In early-20th-Century Dublin, a winter’s musical gathering is being held. The first two-thirds of the film takes us through the course of the evening, from the arrival of the guests, to the musical entertainment, to the dinner and its discussions (and arguments), and finally the departures. During the party, one is aware of a certain tension or distance between one couple: Donal McCann (nephew to the hostesses) and his wife (Anjelica Huston). As they prepare to leave, Huston hears one of the guests sing, and is rooted to the spot. Later, McCann asks her why the song affected her so much, and a painful memory from her past comes out.
John Huston’s last film is suitably elegiac. Based on the James Joyce’s short story of the same name, the movie is itself in short story form, barely clocking in at 73 minutes, and that’s including the credits. The running time is just right, though, as this is a compact, moving tale, whose title does not become clear until the closing minutes. Were the film any longer, audiences would likely become restive at the apparent lack of story during the first two acts, but everything is present for good reason, working in unity towards a powerful conclusion. In all of this, the film is deeply faithful to the Joyce story. But the story also presents an enormous challenge: its conclusion relies on the thoughts of its protagonist, not on dialogue or action, the bread and butter of cinema. What to do? Huston takes what is probably the only path open to him, and goes for a voice-over as the camera gazes at mournful scenes of snow falling in the Irish night. The voice-over, having been absent until this very moment, is a bit jarring, even as its necessity is understandable. So the film might not be flawless, but it is a heartbreakingly moving valedictory gesture from one of cinema’s greatest directors.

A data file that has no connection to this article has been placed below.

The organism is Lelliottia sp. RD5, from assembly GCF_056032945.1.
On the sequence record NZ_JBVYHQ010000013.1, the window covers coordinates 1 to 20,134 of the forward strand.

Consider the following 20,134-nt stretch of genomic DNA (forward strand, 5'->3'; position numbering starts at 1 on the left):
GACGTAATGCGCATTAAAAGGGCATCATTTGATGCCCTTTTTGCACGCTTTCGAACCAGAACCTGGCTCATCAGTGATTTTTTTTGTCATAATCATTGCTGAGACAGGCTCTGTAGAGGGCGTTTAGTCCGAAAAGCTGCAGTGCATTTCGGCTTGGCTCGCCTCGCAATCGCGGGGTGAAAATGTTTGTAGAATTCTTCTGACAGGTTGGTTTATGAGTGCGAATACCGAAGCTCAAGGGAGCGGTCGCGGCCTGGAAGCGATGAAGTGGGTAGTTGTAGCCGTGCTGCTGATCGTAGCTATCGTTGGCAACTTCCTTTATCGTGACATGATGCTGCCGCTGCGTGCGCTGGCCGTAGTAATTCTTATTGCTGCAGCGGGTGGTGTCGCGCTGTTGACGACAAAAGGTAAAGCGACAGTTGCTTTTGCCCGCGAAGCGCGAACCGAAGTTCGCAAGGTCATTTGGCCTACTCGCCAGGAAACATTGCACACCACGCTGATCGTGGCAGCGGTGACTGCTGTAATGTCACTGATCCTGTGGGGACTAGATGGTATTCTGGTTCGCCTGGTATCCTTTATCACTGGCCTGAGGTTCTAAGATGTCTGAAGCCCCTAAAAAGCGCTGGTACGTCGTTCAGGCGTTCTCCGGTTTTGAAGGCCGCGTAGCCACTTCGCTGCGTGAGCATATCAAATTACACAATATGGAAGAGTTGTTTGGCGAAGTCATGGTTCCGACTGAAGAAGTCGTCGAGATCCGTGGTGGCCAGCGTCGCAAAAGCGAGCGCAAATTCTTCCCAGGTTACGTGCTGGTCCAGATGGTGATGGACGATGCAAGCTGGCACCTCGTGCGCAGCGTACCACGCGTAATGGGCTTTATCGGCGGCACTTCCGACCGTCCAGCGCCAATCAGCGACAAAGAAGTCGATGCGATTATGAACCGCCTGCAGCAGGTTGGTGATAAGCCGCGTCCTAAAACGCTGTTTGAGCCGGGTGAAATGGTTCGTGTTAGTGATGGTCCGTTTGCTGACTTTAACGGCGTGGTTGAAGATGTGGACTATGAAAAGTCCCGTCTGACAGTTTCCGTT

The colours are warm and positively sumptuous, generously inviting us to partake of the holiday hospitality. The blacks are utterly flawless, and the flesh tones are excellent. Grain and edge enhancement aren’t problems. The image is good, but seems a bit soft in the long shots, perhaps a reflection of the film’s 20+ years of age. On the whole, then, a very nice looking transfer.
Things get off to a nice start with a delicate but enveloping mix of the gentle score. Then, the 2.0 audio at first seems to be handling the arrival of the guests very well, with the surround effects capturing the hustle and bustle of the event. But then one realizes that the surround is, in fact, utterly indiscriminate, with voices and effects emerging from the rear speakers whether they belong there or not, and this remains the case throughout the film. This flaw isn’t enough to ruin the enjoyment of the film, and it is less noticeable in some scenes than others, but it is there. The dialogue also sounds a bit harsh at times.
None, other than a few trailers for other Lionsgate DVDs.
The film is moving in its own right, but that this is Huston’s deliberate last bow makes its emotional punch all the more powerful. The complete lack of extras is a shame, though.